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Your six biggest money fears
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Fear No. 1: You die young
Real danger: You're disabled and can't work.
September 16, 2005: 8:44 AM EDT
By David Futrelle, MONEY Magazine. Additional reporting by Kate Ashford and Janet Paskin.
Your six biggest money fears
• No.1:
• No.2:
• No.3:
• No.4:
• No.5:
• No.6:
• PLUS:
The chances of dying young
FEAR
Chance an American worker will die before 65: 13%
REAL DANGER
Chance a worker will be disabled for an extended time before 65: 28%
WHAT TO DO
Get disability coverage. Sign up for all that your employer offers before shopping for an individual policy.
Note: Workers 35 to 65
Source: Society of Actuaries
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NEW YORK (MONEY Magazine) - There are few things quite so dreadful as the prospect of our own impending demise. As Woody Allen put it, "I don't want to achieve immortality through my work. I want to achieve it through not dying."

Alas, that's impossible, so it's not surprising that three quarters of the 1,000 Americans surveyed by MONEY/ICR said that they worried about protecting their family in the event of their death.

Roughly half of us are worried enough to buy life insurance. Yet we're far less likely to protect against the far more likely possibility that we'll be sidelined for an extended time by injury or illness.

More than twice as many of us will be disabled during our career as will die before we retire. Yet only 28 percent of working Americans have any kind of long-term disability insurance.

This neglect can cost you and your family -- big-time. Half of those declaring bankruptcy do so because of health problems or medical bills, according to research by Harvard law professor Elizabeth Warren. Even scarier: Three quarters of those bankrupted by medical bills actually had health insurance. It just wasn't enough, especially for those whose illness cost them their job.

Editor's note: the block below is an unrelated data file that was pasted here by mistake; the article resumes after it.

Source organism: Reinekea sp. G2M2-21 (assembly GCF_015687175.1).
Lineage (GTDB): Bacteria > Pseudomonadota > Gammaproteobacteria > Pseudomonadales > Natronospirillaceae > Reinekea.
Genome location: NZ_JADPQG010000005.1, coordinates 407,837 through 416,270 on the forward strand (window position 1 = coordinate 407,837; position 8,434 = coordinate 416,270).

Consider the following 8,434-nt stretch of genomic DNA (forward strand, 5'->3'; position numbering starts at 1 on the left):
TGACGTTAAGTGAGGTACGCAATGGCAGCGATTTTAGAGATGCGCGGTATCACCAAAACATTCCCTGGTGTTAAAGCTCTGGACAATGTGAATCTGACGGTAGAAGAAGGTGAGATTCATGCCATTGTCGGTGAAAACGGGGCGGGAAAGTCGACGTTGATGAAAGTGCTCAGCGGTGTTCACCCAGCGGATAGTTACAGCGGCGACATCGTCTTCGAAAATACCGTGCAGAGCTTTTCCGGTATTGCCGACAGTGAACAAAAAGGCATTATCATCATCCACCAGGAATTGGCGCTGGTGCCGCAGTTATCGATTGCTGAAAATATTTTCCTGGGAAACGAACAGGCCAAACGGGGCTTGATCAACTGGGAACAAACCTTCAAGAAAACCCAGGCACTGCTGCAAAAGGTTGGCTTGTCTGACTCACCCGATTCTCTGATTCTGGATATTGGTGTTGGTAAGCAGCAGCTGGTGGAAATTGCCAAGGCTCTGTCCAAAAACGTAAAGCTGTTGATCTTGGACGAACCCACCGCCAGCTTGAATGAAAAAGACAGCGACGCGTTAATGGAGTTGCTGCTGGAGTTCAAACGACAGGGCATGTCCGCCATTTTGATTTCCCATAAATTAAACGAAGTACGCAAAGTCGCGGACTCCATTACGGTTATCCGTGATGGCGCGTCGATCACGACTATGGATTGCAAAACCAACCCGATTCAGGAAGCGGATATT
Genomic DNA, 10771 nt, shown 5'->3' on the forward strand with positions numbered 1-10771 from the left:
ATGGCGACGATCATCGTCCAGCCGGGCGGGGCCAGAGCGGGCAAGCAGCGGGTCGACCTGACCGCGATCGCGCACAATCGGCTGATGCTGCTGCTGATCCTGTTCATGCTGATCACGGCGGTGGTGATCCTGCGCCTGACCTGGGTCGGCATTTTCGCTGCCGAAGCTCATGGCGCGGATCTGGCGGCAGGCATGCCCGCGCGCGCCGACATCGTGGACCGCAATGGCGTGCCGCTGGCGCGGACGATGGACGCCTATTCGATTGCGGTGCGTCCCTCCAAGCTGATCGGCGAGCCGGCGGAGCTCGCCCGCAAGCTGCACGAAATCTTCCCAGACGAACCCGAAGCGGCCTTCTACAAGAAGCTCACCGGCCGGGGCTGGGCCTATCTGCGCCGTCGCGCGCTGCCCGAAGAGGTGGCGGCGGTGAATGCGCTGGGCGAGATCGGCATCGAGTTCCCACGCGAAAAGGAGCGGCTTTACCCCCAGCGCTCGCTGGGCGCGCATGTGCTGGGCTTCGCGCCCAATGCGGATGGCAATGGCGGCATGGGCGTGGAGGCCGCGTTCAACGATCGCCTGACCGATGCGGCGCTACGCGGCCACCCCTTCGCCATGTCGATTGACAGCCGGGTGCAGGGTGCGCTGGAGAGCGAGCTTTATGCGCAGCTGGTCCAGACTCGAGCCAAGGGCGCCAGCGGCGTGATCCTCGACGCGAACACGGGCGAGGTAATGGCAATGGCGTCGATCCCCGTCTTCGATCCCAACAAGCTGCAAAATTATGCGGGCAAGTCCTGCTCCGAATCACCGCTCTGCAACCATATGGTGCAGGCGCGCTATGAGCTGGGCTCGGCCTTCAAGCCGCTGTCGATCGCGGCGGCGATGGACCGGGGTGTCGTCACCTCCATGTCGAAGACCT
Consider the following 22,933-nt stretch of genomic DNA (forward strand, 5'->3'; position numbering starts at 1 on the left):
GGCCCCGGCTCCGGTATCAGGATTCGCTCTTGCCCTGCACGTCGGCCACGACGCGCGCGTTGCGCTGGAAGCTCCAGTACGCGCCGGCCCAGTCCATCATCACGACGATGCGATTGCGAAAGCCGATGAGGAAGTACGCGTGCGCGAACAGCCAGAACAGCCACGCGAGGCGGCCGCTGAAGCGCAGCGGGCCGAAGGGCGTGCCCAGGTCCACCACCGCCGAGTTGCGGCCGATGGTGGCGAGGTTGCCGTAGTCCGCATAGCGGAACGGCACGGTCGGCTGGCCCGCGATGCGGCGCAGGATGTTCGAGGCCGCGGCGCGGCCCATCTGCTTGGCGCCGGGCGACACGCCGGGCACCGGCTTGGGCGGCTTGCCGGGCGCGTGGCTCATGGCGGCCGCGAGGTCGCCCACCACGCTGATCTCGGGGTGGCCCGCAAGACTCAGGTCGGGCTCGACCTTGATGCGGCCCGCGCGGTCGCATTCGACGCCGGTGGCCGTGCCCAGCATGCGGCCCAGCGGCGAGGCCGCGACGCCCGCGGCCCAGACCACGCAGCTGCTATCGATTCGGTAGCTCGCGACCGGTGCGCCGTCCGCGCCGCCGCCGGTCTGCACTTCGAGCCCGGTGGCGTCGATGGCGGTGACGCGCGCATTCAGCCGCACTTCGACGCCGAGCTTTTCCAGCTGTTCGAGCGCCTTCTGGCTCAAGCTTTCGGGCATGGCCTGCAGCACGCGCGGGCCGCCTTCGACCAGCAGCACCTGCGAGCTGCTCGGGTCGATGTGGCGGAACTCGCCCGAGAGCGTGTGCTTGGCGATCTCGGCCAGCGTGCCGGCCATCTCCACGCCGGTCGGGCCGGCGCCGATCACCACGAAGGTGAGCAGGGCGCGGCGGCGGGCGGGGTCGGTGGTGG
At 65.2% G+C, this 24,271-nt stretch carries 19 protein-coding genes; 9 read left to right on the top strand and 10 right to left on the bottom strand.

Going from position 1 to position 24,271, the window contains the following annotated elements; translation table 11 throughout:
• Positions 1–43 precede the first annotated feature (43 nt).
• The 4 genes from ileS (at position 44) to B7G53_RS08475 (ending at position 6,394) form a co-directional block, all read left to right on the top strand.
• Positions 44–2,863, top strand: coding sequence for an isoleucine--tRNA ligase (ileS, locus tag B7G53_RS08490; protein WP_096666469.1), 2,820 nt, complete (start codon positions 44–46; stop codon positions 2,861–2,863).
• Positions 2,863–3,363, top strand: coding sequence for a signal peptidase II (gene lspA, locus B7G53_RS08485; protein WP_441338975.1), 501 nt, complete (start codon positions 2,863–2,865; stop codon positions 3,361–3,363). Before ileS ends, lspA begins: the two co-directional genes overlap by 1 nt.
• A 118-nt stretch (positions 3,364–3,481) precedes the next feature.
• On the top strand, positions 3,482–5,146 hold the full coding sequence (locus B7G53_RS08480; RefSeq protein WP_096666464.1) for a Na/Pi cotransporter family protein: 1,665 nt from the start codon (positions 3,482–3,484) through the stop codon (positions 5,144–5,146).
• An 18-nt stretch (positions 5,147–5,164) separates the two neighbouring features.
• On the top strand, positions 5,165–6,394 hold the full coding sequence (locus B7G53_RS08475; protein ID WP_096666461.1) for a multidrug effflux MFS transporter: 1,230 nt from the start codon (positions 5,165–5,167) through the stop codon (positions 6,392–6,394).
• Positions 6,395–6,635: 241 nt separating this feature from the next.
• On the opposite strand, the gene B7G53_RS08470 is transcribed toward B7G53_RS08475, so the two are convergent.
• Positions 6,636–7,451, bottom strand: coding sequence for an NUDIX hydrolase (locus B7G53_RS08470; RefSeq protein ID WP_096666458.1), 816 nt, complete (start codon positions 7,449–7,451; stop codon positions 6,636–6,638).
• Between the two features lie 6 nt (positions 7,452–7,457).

What to do

Make sure you have adequate insurance in case life puts you on the disabled list. Don't assume that Social Security disability payments and any base package your employer offers will suffice, especially if you make more than $100,000.

Ideally, you'll want:

  • A pay out of 60 percent of your gross compensation, and coverage that lasts until age 65 or 67.
  • "Own occupation" coverage, which pays out if you can't do your current job. "Any occupation" coverage pays out only if you're unable to work at all.
  • A 60- to 90-day waiting period before benefits begin. This will lower your premiums.

If your employer offers a supplemental plan at group rates, buy it. Individual policies aren't cheap.

A 40-year-old male office worker buying a $5,000-a-month policy would pay about $245 a month for coverage to age 67 with rates that never go up. (Five years of coverage would start at about $95 a month.) Women pay a bit more, because they tend to live longer after becoming disabled than men do.

Fear No. 2: The stock market crashes

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Worried about life insurance? Read our Money 101 Guide to life insurance for the basics.  Top of page

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